Collective Communication

In Point-to-Point Communication, we encountered a bottle neck in our trapezoidal rule program. It arose because we were requiring one process to sum the results of all the other processes. In the case of the code presented in the previous chapter, the root process 0 did all the work of summing the results while the other processes idled. A more efficient algorithm would balance the work-load so that there are non-idling processes. This problem can be somewhat corrected through what is called “Collective Communication.” Besides helping to alleviate load imbalances, however, collective communication has a more important purpose: it helps to optimize message passing among separate processes. Communication among processes is expensive. Because each message must be sent over some sort of network, we must minimize and optimize this inter-process communication. In this chapter we show how this can be accomplished in-part with collective communication.


There are two important principles to remember here:

  • Load Balancing: A program is inefficient if it is not using all of the available resources (e.g., processes are idling because they are waiting on another)

  • Communication is Expensive: Broadcast and Reduce are designed to optimize communication among the whole communicator. However, any sort of message passing is extremely expensive and one of the main obstacles to obtaining speedups when parallelizing an algorithm.

Tree-Structured Computation

Suppose we have eight processes, each with a number to be summed. Let the even ranked processes send their data to the odd process one greater than each respective process. The odd processes receive data from directly below them in rank. By so doing, we have in one time-step done half of the work.


Fast Summation

From this point we can repeat the process with the odd processes, further partitioning them. A summation done in this manner creates a tree structure (see Fast Summation). MPI has implemented fast summations and much more in methods referred to as “Collective Communication.” The method shown in the figure is called Reduce.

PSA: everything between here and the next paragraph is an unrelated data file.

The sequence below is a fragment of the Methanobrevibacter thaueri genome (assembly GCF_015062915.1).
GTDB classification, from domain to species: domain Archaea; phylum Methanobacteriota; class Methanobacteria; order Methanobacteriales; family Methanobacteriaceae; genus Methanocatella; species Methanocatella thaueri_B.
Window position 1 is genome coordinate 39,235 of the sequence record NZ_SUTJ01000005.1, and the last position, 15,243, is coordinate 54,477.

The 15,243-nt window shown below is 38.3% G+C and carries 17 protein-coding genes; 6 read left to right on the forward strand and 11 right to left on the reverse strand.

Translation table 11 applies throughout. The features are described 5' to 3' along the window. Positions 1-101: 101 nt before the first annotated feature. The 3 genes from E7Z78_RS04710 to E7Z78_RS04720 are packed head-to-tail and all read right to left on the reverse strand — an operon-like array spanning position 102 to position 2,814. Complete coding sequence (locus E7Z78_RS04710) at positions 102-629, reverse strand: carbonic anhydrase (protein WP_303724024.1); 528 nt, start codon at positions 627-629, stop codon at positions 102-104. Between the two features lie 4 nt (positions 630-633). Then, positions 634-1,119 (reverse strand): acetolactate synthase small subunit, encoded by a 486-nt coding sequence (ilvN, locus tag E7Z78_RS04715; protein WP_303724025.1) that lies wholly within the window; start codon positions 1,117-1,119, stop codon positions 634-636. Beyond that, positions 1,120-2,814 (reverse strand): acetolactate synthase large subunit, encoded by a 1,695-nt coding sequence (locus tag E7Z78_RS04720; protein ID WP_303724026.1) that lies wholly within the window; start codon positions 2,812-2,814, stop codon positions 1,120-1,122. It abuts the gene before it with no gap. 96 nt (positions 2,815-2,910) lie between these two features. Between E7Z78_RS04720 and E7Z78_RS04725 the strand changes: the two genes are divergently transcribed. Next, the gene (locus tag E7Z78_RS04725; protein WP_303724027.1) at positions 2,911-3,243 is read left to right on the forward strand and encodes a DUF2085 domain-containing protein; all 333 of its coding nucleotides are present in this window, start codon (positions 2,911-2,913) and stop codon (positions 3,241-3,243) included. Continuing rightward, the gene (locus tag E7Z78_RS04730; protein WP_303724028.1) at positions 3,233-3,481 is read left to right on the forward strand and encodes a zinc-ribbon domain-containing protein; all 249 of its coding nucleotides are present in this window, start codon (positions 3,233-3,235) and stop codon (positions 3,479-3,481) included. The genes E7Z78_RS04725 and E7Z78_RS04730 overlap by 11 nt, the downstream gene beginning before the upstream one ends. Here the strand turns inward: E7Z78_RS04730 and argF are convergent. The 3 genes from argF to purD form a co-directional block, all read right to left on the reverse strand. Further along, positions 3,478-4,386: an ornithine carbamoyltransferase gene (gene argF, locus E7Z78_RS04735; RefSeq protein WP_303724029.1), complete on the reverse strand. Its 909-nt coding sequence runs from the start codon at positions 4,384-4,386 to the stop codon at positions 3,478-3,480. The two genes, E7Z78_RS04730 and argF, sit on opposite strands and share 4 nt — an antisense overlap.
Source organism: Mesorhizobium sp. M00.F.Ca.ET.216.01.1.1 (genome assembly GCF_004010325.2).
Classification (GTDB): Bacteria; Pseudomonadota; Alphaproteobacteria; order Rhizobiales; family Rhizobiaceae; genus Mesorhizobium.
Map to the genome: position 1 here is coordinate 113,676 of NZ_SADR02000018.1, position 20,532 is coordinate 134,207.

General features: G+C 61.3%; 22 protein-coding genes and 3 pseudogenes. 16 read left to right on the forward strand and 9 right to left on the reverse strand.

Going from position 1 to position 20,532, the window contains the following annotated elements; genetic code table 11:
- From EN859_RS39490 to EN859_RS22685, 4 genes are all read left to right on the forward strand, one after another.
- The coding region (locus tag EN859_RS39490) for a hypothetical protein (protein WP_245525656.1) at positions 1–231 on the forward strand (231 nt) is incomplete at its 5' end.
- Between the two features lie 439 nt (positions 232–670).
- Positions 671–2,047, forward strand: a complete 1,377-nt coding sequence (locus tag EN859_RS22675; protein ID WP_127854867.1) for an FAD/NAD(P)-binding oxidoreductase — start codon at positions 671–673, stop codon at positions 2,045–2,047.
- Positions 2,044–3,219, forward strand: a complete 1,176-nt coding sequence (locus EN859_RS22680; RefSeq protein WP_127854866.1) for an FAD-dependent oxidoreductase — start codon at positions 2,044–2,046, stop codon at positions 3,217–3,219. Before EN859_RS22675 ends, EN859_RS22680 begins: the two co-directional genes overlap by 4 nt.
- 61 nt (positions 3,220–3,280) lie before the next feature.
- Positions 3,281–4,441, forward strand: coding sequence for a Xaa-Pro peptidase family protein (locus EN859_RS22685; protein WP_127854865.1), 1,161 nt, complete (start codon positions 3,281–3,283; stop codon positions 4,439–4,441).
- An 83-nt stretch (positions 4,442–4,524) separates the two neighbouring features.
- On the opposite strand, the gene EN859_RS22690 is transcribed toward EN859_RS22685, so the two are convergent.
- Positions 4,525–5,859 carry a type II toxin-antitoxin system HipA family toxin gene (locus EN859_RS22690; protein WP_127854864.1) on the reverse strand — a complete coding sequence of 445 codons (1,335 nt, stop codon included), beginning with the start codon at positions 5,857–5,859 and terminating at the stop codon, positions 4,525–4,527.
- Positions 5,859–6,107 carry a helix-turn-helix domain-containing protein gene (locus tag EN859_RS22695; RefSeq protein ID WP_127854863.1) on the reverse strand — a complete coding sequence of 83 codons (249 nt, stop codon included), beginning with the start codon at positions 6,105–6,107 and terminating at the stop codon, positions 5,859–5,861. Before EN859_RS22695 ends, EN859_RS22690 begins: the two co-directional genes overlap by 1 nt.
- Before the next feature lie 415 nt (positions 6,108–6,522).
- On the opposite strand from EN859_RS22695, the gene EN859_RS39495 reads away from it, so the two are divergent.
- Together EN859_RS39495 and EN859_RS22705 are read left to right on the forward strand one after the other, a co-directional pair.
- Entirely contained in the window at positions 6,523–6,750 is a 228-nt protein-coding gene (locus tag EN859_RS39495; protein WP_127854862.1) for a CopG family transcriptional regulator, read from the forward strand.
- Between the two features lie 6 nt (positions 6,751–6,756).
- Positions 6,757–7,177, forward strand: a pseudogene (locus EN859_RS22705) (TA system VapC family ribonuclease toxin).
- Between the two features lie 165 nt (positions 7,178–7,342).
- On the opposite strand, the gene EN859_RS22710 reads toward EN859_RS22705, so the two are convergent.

Furthermore, MPI has methods that can also distribute information in efficient ways. Imagine reversing the arrows in the figure Fast Summation. This is MPI’s Broadcast function. We should note, though, that the image is a simplification of how MPI performs collective communication. In practice, it is different in every implementation, and is usually more efficient than the simplified example shown. MPI is designed to optimize these methods under the hood, and so we only need to worry about properly applying these functions.

Knowing this, let’s look at the revised trapezoid rule.

The Parallel Trapezoidal Rule 2.0

Below is the code for our revised edition of the trapezoid rule. Highlighted in bold is the main change that occurred between the two versions. The statement comm.Reduce(integral, total) has replaced the entire if else statement, including the for loop. Not only does the code look cleaner, it runs faster. The first argument, integral, is the number which is going to be added up, and which is different for every process. The variable total will hold the result:
#example to run: mpiexec -n 4 python26 0.0 1.0 10000
import numpy
import sys
from mpi4py import MPI
from mpi4py.MPI import ANY_SOURCE

rank = comm.Get_rank()
size = comm.Get_size()

#takes in command-line arguments [a,b,n]
a = float(sys.argv[1])
b = float(sys.argv[2])
n = int(sys.argv[3])

#we arbitrarily define a function to integrate
def f(x):
        return x*x

#this is the serial version of the trapezoidal rule
#parallelization occurs by dividing the range among processes
def integrateRange(a, b, n):
        integral = -(f(a) + f(b))/2.0
        # n+1 endpoints, but n trapazoids
        for x in numpy.linspace(a,b,n+1):
                        integral = integral + f(x)
        integral = integral* (b-a)/n
        return integral

#h is the step size. n is the total number of trapezoids
h = (b-a)/n
#local_n is the number of trapezoids each process will calculate
#note that size must divide n
local_n = n/size

#we calculate the interval that each process handles
#local_a is the starting point and local_b is the endpoint
local_a = a + rank*local_n*h
local_b = local_a + local_n*h

#initializing variables. mpi4py requires that we pass numpy objects.
integral = numpy.zeros(1)
total = numpy.zeros(1)

# perform local computation. Each process integrates its own interval
integral[0] = integrateRange(local_a, local_b, local_n)

# communication
# root node receives results with a collective "reduce"
comm.Reduce(integral, total, op=MPI.SUM, root=0)

# root process prints results
if comm.rank == 0:
        print "With n =", n, "trapezoids, our estimate of the integral from"\
        , a, "to", b, "is", total

The careful observer may have noticed from the figure :ref:fastSum that in the end of the call to Reduce, only the root process holds the final summation. This brings up an important point: collective communication calls can return different values to each process. This can be a “gotcha” if you are not paying attention.